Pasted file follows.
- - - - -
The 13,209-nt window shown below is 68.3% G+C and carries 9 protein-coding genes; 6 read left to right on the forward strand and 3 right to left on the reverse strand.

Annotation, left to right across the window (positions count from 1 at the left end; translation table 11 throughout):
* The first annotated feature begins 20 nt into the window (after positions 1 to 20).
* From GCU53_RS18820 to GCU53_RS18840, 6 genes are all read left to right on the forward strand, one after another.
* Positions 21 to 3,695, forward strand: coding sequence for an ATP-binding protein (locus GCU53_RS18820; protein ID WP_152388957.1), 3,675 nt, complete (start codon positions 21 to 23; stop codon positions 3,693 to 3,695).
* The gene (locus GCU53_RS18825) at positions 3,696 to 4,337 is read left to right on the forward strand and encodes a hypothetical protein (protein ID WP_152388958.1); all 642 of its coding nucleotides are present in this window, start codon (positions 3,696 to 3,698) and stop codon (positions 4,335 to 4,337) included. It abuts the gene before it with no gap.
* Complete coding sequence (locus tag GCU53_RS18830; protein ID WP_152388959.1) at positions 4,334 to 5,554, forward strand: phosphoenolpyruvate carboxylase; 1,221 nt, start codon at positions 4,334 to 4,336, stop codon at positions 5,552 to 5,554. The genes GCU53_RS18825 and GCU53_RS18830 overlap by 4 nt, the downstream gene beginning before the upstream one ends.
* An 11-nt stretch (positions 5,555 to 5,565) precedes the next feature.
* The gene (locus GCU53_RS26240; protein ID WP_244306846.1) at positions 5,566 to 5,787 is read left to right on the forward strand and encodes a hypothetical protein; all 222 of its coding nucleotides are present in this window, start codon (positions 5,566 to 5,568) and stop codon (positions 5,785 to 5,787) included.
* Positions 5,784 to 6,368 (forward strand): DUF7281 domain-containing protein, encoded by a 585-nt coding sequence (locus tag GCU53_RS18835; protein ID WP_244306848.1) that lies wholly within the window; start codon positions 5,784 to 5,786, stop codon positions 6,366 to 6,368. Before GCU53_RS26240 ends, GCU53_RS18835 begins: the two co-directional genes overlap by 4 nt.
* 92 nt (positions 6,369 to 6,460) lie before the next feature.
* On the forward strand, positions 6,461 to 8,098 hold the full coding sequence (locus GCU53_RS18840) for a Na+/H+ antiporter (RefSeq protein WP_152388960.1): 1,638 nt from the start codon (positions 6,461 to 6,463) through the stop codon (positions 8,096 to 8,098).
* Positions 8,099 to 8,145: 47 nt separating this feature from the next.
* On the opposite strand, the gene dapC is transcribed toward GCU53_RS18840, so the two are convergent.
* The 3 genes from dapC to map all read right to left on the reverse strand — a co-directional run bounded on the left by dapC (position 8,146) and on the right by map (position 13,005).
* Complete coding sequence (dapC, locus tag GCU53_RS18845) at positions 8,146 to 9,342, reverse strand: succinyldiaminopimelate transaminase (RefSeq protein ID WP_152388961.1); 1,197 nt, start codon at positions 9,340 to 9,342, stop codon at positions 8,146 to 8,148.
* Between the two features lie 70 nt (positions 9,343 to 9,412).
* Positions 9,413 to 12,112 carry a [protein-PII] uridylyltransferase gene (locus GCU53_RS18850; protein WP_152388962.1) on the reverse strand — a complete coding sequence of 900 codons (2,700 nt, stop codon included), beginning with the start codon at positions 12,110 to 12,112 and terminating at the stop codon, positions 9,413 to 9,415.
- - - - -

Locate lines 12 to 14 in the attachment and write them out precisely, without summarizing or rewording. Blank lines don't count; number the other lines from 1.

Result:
* On the forward strand, positions 6,461 to 8,098 hold the full coding sequence (locus GCU53_RS18840) for a Na+/H+ antiporter (RefSeq protein WP_152388960.1): 1,638 nt from the start codon (positions 6,461 to 6,463) through the stop codon (positions 8,096 to 8,098).
* Positions 8,099 to 8,145: 47 nt separating this feature from the next.
* On the opposite strand, the gene dapC is transcribed toward GCU53_RS18840, so the two are convergent.